Actually, learning to ignore the end-of-round bonus scoring tiles is something I learned from playing the game with my games group. We worked it out together and decided that sometimes those tiles are great, but then they can also be really bad. We all felt that it’s almost the other way round and you choose your faction based on the bonus tiles. If you have the right faction that synergizes with the bonuses, then you’re going to do pretty well.

Winning Strategies

For some games, there are strategy guides available online that can help you improve your game. For Scythe, I ended up reading them. I wouldn’t normally do that. I much prefer learning a game by trying different things each time we play. However, in Scythe I just couldn’t see the wood for the trees, but when I read the strategy guides, it all made a lot more sense.

I appreciate I got an advantage by reading the guides, when my games group hadn’t read them. However, it still didn’t guarantee me the win. After all, strategy guides work only up to a point. They don’t tell you what to do in every situation. They are more of an outline of how to best play the game.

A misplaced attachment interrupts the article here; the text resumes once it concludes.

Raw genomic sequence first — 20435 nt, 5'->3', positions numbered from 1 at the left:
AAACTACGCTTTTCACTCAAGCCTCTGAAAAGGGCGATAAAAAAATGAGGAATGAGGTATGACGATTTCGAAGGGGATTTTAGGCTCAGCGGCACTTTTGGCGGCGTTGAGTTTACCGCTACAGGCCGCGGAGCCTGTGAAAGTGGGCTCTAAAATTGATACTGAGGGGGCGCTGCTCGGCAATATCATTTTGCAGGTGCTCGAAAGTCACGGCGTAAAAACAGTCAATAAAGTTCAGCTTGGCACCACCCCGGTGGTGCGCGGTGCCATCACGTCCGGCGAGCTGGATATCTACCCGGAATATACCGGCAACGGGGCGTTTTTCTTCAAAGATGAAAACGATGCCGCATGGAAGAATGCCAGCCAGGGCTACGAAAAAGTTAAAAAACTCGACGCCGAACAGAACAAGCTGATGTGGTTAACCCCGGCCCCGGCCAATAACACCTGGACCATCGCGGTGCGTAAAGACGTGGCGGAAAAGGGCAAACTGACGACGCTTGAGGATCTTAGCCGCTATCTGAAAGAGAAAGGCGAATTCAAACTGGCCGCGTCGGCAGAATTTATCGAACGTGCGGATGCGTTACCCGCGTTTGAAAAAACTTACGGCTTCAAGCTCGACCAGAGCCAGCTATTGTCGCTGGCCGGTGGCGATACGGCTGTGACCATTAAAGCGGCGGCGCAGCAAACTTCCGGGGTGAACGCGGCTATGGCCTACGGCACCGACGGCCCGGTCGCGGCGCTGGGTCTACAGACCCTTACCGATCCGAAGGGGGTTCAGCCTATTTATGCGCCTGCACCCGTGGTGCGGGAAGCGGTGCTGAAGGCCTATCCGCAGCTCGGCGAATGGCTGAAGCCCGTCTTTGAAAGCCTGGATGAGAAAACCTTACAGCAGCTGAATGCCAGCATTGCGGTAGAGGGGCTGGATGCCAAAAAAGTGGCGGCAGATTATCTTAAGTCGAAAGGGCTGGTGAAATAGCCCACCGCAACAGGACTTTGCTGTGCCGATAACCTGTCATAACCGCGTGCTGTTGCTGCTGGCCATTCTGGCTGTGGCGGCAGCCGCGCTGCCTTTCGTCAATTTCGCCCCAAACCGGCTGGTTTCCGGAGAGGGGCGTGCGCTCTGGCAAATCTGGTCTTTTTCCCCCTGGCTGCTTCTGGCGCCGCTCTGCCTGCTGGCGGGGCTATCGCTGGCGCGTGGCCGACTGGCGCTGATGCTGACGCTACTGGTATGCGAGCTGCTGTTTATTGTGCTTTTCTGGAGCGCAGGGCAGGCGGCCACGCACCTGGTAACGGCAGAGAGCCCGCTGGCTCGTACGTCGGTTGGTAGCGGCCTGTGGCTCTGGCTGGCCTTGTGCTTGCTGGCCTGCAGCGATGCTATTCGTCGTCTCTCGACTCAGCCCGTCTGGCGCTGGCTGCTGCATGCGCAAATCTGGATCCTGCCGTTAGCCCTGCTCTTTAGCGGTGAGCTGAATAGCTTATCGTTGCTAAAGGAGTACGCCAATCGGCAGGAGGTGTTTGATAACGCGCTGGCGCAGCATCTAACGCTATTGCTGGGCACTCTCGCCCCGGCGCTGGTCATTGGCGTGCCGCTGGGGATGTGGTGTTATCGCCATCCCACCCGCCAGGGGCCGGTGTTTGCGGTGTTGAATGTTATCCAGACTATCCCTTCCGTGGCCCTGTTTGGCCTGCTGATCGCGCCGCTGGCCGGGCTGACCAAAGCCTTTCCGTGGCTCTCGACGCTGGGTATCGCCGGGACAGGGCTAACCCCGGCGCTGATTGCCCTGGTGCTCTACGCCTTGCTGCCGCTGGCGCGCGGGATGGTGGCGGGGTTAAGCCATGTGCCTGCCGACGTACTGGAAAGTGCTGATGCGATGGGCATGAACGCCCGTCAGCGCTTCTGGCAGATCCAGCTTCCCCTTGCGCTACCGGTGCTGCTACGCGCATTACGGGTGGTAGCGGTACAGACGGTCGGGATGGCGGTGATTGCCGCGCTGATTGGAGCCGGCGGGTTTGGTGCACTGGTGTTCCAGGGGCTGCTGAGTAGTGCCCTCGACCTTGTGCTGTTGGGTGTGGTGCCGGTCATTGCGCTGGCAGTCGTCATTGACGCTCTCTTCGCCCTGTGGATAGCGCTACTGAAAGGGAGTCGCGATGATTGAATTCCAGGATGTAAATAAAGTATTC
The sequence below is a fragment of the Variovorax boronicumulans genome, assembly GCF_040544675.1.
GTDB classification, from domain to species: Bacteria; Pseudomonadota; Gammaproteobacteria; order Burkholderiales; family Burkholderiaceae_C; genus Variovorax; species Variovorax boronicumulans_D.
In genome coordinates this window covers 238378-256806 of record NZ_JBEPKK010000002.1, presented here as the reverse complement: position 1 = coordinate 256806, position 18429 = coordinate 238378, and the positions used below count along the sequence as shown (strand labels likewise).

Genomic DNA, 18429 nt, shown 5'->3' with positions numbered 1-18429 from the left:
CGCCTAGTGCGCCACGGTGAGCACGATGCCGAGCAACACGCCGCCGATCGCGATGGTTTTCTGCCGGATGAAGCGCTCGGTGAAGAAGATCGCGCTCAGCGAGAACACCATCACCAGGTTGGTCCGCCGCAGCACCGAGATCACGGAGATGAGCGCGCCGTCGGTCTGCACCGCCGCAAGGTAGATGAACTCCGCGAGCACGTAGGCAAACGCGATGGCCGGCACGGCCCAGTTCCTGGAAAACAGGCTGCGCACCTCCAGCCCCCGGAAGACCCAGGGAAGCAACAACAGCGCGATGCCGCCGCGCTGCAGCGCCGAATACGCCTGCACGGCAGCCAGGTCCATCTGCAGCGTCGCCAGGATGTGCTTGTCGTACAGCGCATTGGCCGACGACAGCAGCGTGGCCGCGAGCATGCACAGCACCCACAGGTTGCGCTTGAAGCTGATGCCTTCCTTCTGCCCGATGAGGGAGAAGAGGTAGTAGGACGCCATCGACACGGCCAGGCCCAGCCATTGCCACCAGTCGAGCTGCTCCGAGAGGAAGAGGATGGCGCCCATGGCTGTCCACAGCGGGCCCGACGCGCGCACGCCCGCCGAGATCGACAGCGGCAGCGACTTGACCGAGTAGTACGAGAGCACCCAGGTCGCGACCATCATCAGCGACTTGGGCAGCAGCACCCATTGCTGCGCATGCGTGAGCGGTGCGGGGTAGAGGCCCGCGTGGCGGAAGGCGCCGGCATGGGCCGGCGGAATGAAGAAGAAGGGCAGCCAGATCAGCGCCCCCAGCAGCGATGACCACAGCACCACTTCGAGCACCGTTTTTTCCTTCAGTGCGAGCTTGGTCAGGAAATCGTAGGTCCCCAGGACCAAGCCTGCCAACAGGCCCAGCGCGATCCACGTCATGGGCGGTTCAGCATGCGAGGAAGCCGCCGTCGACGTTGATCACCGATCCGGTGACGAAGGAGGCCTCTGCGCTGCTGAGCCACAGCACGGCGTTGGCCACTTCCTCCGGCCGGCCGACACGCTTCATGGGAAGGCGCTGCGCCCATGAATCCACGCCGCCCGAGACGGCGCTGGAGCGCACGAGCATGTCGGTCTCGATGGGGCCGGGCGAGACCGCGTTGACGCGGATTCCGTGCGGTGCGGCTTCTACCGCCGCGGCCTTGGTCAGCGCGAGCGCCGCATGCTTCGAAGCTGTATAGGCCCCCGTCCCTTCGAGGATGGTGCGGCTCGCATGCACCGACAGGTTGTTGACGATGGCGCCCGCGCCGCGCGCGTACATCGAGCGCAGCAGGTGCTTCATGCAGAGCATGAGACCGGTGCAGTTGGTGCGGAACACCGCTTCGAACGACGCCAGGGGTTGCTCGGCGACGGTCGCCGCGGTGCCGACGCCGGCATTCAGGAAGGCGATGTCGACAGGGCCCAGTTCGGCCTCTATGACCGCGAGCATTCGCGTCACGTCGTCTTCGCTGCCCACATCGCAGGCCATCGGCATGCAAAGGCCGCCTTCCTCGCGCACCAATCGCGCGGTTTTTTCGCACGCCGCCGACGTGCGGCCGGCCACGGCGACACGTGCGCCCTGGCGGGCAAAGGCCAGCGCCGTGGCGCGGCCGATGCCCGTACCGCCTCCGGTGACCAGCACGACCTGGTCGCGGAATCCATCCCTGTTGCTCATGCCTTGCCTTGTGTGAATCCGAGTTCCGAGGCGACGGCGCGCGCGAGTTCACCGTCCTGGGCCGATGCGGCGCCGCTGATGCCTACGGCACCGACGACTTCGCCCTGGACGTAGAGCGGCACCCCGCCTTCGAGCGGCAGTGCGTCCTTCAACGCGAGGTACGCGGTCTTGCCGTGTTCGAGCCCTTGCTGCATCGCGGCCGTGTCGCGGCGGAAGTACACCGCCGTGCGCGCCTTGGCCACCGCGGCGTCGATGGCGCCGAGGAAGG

These guides just allowed me to understand better how the game worked under the bonnet. I wouldn’t have been able to work it out without the guides. I would have simply given up and never played this game again. As it is, Scythe became a game that we played a lot in my games group and really enjoyed. So I don’t object to people reading strategy guides, as long as they don’t try to memorize everything and only use it as a way to help them better understand how a game works.

Some games even include some basic strategy guides in the rulebook or other game materials. For example, Crescent Moon‘s player leaflets have a description of the faction you’re playing and give you an idea of how best to play them. The game takes this a step further by giving every faction a “year 1 objective”, that encourages players to do certain things in the first round of the game that align with how their faction works.

two people looking unhappy (Photo by Big Potato on Unsplash)
(Photo by Big Potato on Unsplash)

Winning Competitions

So far I’ve only talked about playing games with friends, family or other people. It’s about board games being a leisure activity. It all changes, when you play in competitions. I think it’s fair to say, that suddenly the gloves come off and you will want to do what you can to play your best game. I guess it goes without saying that I’m not talking about cheating.